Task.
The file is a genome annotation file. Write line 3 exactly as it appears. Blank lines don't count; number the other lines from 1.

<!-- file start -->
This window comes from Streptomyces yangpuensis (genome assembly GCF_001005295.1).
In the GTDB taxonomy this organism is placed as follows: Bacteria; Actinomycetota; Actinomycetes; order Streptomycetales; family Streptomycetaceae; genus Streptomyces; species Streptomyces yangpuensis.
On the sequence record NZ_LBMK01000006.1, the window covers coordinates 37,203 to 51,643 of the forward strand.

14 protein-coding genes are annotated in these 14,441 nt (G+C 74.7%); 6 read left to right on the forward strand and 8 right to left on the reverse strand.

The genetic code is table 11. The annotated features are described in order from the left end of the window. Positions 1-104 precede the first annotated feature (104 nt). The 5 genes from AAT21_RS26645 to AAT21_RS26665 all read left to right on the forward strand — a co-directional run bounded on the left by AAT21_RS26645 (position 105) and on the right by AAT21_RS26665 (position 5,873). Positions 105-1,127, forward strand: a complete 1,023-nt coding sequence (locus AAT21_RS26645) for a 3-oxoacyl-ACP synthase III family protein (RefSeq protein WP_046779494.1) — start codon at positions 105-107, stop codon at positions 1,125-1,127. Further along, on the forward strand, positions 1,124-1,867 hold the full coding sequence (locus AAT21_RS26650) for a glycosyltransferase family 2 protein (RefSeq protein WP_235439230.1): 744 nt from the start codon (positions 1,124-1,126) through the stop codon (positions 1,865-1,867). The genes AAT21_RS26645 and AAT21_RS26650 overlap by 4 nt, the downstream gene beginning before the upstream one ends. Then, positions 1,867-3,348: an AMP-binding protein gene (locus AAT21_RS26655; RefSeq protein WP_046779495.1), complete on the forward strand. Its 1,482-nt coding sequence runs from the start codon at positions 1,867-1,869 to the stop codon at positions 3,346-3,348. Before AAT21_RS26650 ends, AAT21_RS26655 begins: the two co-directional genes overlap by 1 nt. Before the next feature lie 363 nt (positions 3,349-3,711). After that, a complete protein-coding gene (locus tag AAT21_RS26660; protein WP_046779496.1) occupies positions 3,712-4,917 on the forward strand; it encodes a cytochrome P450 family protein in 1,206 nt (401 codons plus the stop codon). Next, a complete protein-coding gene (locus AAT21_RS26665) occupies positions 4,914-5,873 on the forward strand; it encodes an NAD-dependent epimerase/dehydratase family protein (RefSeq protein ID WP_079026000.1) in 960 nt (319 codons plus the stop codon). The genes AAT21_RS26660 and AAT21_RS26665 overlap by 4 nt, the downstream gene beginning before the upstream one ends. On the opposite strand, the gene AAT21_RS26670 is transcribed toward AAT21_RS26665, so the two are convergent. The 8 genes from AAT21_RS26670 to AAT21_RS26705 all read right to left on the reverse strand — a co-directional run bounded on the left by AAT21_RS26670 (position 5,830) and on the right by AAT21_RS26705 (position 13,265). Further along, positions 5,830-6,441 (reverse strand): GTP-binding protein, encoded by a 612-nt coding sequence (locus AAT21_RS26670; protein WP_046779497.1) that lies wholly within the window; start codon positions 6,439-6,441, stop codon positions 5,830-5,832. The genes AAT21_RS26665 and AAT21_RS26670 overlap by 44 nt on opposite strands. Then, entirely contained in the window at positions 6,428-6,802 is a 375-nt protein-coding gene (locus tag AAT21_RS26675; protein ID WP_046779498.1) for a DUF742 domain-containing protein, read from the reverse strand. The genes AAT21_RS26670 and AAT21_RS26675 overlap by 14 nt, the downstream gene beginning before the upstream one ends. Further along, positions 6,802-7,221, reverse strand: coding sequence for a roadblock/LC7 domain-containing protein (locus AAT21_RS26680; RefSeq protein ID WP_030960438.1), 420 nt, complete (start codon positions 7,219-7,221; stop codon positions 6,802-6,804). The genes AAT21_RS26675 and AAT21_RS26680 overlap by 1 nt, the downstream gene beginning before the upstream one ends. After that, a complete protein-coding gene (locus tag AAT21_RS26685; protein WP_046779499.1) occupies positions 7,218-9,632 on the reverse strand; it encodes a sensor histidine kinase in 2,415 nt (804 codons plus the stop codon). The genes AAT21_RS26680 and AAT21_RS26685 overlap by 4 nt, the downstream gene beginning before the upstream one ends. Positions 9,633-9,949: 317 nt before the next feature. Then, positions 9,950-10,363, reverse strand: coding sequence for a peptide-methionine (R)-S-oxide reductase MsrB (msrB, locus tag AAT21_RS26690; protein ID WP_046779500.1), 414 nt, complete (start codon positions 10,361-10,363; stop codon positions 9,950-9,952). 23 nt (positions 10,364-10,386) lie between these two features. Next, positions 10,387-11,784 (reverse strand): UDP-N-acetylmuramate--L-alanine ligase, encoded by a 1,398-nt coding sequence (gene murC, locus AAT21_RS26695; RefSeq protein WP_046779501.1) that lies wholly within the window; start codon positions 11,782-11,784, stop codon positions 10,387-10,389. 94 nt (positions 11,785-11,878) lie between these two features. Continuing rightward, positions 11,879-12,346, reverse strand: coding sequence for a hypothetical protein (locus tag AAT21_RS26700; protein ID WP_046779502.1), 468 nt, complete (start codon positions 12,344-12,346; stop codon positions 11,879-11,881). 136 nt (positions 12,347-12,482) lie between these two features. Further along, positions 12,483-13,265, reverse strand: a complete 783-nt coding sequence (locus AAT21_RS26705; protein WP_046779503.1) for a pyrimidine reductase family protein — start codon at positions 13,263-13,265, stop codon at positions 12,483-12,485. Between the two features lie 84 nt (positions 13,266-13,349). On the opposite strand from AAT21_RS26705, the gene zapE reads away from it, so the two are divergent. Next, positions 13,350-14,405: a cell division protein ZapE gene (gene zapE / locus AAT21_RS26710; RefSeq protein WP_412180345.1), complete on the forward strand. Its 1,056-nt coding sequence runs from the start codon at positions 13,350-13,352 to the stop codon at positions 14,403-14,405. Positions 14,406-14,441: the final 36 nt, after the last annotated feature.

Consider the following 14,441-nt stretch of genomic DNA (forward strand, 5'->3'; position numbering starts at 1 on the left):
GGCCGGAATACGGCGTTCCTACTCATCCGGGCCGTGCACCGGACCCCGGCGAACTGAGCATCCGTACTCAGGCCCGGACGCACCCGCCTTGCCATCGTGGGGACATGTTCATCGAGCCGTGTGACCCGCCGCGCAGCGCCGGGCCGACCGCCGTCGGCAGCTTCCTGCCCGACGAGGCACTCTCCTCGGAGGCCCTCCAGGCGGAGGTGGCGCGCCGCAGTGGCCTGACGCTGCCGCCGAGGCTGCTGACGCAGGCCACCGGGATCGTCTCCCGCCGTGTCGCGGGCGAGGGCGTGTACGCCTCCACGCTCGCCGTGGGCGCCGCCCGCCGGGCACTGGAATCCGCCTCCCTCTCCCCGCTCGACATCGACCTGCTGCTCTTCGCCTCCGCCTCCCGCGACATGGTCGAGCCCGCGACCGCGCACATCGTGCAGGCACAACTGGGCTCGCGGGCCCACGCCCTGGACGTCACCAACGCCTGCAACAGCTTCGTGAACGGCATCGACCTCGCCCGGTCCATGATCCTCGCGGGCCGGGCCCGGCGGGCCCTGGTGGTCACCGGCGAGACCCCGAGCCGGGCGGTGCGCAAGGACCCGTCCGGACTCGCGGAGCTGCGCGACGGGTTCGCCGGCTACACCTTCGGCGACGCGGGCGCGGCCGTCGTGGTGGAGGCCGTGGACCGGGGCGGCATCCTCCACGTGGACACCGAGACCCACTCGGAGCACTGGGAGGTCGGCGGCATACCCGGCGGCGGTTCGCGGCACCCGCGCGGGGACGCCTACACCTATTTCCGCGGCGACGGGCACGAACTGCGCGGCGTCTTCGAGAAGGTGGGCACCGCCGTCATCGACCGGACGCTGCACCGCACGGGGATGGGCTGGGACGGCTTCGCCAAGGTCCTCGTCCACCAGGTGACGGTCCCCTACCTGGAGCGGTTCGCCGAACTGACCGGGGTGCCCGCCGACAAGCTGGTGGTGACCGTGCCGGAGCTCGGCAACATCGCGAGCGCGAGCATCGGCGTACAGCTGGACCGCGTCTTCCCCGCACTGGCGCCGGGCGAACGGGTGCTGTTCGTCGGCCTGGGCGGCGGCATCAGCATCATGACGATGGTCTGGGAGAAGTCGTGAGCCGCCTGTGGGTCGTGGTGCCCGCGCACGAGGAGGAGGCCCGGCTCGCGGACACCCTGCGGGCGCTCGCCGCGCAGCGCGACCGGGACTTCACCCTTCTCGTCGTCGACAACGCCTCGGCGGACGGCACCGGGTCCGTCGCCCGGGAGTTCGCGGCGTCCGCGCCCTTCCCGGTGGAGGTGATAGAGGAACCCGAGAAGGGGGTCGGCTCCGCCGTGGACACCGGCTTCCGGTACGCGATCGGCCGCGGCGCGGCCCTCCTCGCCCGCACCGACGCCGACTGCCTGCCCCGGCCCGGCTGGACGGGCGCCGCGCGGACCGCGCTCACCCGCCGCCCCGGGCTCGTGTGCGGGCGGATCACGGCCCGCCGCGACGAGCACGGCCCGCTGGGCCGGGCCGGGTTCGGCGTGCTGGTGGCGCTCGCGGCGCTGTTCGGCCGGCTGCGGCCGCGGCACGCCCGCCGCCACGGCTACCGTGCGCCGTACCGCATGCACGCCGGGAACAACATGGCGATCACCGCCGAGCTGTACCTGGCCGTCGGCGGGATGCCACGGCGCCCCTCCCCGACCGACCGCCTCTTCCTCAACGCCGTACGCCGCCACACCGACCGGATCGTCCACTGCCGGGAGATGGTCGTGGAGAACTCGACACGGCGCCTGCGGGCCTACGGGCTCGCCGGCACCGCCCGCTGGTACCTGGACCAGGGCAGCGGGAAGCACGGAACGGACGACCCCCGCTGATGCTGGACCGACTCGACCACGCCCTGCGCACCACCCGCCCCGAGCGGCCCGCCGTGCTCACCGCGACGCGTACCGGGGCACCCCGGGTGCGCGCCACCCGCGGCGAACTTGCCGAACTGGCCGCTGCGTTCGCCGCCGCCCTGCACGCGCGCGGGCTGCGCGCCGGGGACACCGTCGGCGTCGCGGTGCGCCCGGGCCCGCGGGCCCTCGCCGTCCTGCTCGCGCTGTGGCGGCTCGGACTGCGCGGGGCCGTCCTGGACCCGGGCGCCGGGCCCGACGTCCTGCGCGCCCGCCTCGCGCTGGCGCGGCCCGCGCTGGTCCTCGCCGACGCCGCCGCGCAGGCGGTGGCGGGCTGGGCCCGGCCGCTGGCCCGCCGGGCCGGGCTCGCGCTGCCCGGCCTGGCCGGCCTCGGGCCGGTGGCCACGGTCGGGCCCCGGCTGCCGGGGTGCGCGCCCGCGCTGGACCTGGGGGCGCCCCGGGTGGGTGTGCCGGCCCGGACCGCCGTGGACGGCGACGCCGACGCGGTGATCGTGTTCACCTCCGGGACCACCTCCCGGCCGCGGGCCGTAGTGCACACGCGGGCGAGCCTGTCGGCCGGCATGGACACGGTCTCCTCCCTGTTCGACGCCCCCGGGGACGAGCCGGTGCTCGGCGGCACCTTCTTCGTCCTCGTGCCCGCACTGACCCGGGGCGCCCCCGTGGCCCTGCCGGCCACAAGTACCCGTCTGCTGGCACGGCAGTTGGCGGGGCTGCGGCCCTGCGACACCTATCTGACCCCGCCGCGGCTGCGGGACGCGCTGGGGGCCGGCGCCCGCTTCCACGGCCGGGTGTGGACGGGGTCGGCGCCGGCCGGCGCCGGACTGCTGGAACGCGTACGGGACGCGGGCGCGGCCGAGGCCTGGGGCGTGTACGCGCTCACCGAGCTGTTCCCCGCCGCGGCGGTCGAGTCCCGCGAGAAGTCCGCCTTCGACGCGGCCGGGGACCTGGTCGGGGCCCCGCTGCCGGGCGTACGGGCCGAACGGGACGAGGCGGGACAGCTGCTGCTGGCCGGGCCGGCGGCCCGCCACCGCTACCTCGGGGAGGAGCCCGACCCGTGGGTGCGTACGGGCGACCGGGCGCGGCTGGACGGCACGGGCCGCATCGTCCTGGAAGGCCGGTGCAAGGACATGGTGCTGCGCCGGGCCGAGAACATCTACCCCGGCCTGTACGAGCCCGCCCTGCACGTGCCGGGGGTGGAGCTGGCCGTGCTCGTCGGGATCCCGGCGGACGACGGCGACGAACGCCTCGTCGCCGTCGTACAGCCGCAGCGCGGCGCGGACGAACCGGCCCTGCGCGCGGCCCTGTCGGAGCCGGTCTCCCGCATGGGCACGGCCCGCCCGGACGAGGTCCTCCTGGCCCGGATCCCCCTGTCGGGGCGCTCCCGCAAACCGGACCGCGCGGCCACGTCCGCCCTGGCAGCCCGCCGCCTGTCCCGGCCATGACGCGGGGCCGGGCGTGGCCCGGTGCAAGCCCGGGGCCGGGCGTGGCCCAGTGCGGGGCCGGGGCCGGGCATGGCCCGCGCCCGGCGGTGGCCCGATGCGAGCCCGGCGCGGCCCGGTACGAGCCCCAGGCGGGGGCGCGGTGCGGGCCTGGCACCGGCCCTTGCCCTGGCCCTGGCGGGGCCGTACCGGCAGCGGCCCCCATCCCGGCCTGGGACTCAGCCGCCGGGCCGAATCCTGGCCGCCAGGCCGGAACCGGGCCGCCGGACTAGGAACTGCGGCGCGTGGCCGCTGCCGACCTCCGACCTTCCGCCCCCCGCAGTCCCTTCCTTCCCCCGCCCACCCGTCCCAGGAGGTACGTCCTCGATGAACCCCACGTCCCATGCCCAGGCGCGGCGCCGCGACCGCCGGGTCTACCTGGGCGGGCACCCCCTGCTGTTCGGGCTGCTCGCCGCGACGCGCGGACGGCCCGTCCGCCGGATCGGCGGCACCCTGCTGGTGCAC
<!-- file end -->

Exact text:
On the sequence record NZ_LBMK01000006.1, the window covers coordinates 37,203 to 51,643 of the forward strand.